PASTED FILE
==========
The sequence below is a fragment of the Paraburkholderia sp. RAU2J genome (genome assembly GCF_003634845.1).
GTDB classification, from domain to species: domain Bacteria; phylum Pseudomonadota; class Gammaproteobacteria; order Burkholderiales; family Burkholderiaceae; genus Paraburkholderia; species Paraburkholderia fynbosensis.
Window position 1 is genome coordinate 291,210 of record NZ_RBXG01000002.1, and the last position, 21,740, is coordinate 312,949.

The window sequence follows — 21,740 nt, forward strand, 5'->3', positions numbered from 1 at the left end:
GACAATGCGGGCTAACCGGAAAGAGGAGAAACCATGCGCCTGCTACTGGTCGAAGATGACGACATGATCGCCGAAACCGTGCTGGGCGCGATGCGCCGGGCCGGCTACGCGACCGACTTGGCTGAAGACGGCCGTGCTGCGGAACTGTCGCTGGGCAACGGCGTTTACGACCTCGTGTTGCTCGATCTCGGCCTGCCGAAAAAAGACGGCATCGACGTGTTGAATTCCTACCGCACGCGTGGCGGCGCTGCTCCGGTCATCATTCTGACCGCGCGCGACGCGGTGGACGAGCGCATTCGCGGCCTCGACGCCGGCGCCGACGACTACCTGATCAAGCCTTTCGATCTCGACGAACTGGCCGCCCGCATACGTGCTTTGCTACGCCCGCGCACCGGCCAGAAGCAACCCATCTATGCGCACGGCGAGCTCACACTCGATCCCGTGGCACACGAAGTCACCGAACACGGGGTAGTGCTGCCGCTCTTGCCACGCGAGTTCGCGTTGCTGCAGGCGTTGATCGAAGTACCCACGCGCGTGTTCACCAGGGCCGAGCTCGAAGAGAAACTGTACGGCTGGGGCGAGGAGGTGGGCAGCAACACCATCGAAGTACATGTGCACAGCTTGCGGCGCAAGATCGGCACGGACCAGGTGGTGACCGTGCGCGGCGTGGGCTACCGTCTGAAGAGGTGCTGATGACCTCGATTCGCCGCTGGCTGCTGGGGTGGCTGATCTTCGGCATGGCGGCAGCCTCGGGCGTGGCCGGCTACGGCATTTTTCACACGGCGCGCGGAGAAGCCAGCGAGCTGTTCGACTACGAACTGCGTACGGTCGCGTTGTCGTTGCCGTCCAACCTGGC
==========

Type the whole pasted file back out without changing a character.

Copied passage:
The sequence below is a fragment of the Paraburkholderia sp. RAU2J genome (genome assembly GCF_003634845.1).
GTDB classification, from domain to species: domain Bacteria; phylum Pseudomonadota; class Gammaproteobacteria; order Burkholderiales; family Burkholderiaceae; genus Paraburkholderia; species Paraburkholderia fynbosensis.
Window position 1 is genome coordinate 291,210 of record NZ_RBXG01000002.1, and the last position, 21,740, is coordinate 312,949.

The window sequence follows — 21,740 nt, forward strand, 5'->3', positions numbered from 1 at the left end:
GACAATGCGGGCTAACCGGAAAGAGGAGAAACCATGCGCCTGCTACTGGTCGAAGATGACGACATGATCGCCGAAACCGTGCTGGGCGCGATGCGCCGGGCCGGCTACGCGACCGACTTGGCTGAAGACGGCCGTGCTGCGGAACTGTCGCTGGGCAACGGCGTTTACGACCTCGTGTTGCTCGATCTCGGCCTGCCGAAAAAAGACGGCATCGACGTGTTGAATTCCTACCGCACGCGTGGCGGCGCTGCTCCGGTCATCATTCTGACCGCGCGCGACGCGGTGGACGAGCGCATTCGCGGCCTCGACGCCGGCGCCGACGACTACCTGATCAAGCCTTTCGATCTCGACGAACTGGCCGCCCGCATACGTGCTTTGCTACGCCCGCGCACCGGCCAGAAGCAACCCATCTATGCGCACGGCGAGCTCACACTCGATCCCGTGGCACACGAAGTCACCGAACACGGGGTAGTGCTGCCGCTCTTGCCACGCGAGTTCGCGTTGCTGCAGGCGTTGATCGAAGTACCCACGCGCGTGTTCACCAGGGCCGAGCTCGAAGAGAAACTGTACGGCTGGGGCGAGGAGGTGGGCAGCAACACCATCGAAGTACATGTGCACAGCTTGCGGCGCAAGATCGGCACGGACCAGGTGGTGACCGTGCGCGGCGTGGGCTACCGTCTGAAGAGGTGCTGATGACCTCGATTCGCCGCTGGCTGCTGGGGTGGCTGATCTTCGGCATGGCGGCAGCCTCGGGCGTGGCCGGCTACGGCATTTTTCACACGGCGCGCGGAGAAGCCAGCGAGCTGTTCGACTACGAACTGCGTACGGTCGCGTTGTCGTTGCCGTCCAACCTGGC